All utilities essential for the site must be maintained such as electrical service for public sidewalk and walkway lighting, exit signs and illumination and safeguards of utilities from freezing. The site should be safeguarded from high winds by securing or removing light weight materials and properly securing equipment and temporary construction. In addition to proper lighting, public sidewalks and walkways shall be maintained in accordance with the Building Code and DOT regulations which require that these areas are free from ice, snow, grease, debris, tripping hazards, etc.

  • General Site Conditions/Site Protection Measures:

The site must remain free from garbage, construction and demolition debris, excess vegetation and standing water and all construction and demolition materials must be safety stored.  Fencing must be maintained in accordance with the Building Code and perimeter security shall “to the extent feasible” be maintained to discourage illegal dumping. Where required by Building Code Section 3303.3, watchpersons shall be maintained at all times.  All protective measures including but not limited to guardrails, netting systems, cocoon systems, adjoining property protection, floor and safety openings and sidewalk sheds shall be maintained. Construction signs on site shall be maintained. Scaffoldings shall be safely secured and maintained including tiebacks and planking. All required temporary or permanent egress shall be maintained and remain clear and unobstructed. All construction equipment including inactive cranes remaining onsite shall be stored in accordance with the manufacturer’s directions. Cranes shall be periodically inspected and maintained. When the crane is inactive for more than 30 days the “crane’s owner shall be responsible for maintaining the crane and keeping all crane permits valid.” Further, all performed maintenance on the crane shall be documented in the crane maintenance logbook. The owner shall implement a rodent control plan. If concrete has reached its design strength, all formwork and re-shores shall be removed. If re-shores remain in place, they must be inspected weekly to “make certain that they are snug.” Perimeter re-shores must be tied back in accordance with the Building Code.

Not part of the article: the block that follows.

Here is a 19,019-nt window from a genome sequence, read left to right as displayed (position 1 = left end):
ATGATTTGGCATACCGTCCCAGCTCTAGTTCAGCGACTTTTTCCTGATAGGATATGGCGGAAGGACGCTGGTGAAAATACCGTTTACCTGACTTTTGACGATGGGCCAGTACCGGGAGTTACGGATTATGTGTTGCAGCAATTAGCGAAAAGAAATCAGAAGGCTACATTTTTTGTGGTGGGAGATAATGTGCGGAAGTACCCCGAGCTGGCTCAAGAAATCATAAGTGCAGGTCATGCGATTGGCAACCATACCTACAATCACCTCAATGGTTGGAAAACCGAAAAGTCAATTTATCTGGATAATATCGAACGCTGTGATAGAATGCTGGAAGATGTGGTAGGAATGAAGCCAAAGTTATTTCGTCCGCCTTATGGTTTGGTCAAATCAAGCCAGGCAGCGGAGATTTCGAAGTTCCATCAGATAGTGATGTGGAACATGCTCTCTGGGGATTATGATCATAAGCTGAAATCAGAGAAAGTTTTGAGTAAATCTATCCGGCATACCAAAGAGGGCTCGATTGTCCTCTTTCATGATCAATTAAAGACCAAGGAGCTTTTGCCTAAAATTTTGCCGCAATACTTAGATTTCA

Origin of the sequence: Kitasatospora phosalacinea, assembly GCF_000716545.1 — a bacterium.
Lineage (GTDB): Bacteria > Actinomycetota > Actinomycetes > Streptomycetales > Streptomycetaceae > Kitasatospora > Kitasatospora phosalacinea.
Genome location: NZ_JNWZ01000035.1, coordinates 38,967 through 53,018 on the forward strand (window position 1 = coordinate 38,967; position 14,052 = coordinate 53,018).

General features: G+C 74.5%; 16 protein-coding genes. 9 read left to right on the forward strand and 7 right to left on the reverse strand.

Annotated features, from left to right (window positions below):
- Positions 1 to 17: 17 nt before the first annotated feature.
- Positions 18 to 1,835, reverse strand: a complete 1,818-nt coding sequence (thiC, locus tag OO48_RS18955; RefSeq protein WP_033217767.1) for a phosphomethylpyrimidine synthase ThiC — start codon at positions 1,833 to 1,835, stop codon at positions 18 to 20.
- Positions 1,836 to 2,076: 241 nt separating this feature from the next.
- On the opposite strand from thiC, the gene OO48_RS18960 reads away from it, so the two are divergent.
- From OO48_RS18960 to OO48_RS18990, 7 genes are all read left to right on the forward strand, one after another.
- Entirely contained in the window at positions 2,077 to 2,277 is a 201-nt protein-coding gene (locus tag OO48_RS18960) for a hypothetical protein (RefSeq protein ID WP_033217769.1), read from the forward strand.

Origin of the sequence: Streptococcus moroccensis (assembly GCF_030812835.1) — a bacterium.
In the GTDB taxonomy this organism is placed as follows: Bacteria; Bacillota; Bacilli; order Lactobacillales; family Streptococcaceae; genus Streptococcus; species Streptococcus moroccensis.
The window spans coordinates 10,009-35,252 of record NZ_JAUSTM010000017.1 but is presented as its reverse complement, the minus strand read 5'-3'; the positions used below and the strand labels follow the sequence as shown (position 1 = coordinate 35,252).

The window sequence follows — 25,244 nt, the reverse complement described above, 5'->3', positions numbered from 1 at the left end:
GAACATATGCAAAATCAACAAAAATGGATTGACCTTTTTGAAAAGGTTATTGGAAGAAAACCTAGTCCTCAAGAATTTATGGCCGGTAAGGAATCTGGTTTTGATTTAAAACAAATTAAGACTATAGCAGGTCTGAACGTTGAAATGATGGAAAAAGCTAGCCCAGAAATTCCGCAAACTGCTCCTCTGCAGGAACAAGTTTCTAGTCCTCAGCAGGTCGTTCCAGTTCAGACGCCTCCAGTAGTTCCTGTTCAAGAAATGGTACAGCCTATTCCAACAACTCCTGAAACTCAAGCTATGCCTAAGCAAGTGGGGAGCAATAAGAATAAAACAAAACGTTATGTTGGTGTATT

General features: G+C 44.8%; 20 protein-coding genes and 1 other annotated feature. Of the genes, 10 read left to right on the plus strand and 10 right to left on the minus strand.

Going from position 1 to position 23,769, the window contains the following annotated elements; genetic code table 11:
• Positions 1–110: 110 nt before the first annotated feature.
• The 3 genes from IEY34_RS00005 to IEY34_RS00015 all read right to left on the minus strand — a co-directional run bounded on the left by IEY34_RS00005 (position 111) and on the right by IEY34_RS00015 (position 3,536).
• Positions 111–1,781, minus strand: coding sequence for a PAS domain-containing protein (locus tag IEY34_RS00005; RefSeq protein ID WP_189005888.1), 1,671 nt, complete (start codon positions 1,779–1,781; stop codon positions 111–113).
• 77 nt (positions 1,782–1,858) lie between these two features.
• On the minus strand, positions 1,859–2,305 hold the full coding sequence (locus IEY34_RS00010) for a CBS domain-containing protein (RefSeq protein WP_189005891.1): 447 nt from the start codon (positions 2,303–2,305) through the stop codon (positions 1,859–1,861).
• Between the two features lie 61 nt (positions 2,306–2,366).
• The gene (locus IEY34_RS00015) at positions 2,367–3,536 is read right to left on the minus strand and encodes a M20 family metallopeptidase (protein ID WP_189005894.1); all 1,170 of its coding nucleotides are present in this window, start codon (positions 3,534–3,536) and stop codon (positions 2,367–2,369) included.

• Fire Protection:

In addition to maintaining proper exit lighting and illumination of fire department hose connections, all fire suppression and fire detection equipment must be maintained in accordance with the Building Code. Hoists and elevators for structures higher than 75 feet and for use by the Fire Department shall be maintained and tested monthly to ensure operational readiness.

The information provided is current as of April 3, 2020, however, since this area remains somewhat fluid, checking for updates is recommended.

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About this Author

Lisa B. Andrzejewski Construction Law Attorney Robinson + Cole Law Firm Connecticut
Associate

Lisa Andrzejewski represents clients throughout the construction industry, including owners, contractors, subcontractors, design professionals, sureties, and high net-worth homeowners. As a member of the firm’s Construction Group, she manages complex construction matters through litigation mediation and arbitration. Lisa also provides transactional services to her clientele. 

Litigation 

Lisa recognizes that while construction cases often involve common issues such as defective construction, defective...